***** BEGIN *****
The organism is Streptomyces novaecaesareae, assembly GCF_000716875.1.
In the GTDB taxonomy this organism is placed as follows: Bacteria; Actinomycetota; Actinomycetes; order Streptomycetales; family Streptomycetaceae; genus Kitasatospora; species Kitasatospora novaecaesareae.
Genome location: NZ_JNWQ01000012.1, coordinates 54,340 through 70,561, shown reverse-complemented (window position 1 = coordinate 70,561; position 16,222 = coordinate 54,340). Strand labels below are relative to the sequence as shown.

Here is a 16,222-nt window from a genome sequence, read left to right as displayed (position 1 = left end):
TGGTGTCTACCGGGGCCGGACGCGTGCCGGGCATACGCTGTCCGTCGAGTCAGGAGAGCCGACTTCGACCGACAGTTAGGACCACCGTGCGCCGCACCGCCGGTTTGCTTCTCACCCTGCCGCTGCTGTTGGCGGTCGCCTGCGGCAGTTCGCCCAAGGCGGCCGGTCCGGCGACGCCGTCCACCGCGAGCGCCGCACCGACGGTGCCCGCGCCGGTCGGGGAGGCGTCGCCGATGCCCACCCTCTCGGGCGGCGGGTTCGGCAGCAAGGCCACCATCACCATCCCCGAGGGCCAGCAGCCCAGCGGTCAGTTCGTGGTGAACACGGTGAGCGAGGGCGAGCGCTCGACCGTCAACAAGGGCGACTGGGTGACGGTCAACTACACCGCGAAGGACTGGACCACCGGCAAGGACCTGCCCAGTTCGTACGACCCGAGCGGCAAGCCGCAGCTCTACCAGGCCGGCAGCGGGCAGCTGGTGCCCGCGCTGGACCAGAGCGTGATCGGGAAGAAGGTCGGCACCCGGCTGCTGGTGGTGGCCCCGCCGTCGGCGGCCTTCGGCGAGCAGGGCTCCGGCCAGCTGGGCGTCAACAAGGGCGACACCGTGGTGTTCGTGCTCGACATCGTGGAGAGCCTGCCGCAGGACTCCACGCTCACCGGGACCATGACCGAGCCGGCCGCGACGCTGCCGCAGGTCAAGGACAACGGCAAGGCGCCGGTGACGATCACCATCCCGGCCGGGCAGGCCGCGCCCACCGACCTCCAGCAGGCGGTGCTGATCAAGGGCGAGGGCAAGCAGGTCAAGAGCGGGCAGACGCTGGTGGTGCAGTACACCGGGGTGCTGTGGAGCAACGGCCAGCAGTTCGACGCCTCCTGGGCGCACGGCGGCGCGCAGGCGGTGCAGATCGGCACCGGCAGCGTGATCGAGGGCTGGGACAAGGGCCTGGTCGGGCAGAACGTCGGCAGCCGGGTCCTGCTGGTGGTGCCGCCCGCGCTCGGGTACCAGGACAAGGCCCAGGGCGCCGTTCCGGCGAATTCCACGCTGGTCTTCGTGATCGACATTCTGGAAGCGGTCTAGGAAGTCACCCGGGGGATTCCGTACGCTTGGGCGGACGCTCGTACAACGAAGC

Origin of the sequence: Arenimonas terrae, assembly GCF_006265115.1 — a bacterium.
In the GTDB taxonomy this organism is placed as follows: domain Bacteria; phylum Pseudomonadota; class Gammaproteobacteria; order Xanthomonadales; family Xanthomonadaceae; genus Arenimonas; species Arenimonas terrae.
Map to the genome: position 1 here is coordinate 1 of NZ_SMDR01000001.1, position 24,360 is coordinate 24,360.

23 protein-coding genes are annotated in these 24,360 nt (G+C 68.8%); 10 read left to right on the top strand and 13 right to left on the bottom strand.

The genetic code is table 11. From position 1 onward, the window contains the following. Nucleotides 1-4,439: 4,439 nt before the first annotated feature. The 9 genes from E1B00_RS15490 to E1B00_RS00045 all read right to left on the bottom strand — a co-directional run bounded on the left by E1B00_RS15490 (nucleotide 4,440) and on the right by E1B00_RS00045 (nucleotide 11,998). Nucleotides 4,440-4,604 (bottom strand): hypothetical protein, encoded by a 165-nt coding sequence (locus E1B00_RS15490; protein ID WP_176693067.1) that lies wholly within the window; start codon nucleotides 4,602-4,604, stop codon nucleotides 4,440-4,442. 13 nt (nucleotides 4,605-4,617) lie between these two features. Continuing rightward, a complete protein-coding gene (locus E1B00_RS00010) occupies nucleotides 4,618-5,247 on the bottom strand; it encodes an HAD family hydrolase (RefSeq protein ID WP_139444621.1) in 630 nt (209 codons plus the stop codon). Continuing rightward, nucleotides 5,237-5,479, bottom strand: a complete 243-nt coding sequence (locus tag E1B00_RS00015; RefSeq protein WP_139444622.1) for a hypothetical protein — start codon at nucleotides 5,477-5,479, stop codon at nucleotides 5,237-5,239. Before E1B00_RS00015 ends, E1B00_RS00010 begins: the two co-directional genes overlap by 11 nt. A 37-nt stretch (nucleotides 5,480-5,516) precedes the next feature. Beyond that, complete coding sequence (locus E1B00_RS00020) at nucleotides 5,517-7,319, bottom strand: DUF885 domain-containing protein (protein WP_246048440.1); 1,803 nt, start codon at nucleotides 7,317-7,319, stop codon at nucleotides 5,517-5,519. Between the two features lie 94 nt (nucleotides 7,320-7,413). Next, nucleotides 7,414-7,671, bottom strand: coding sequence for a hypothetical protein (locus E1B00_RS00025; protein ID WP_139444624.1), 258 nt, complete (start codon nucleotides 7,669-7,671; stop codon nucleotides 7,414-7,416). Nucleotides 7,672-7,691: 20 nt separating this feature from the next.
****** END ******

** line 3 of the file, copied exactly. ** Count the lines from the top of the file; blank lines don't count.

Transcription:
Genome location: NZ_JNWQ01000012.1, coordinates 54,340 through 70,561, shown reverse-complemented (window position 1 = coordinate 70,561; position 16,222 = coordinate 54,340). Strand labels below are relative to the sequence as shown.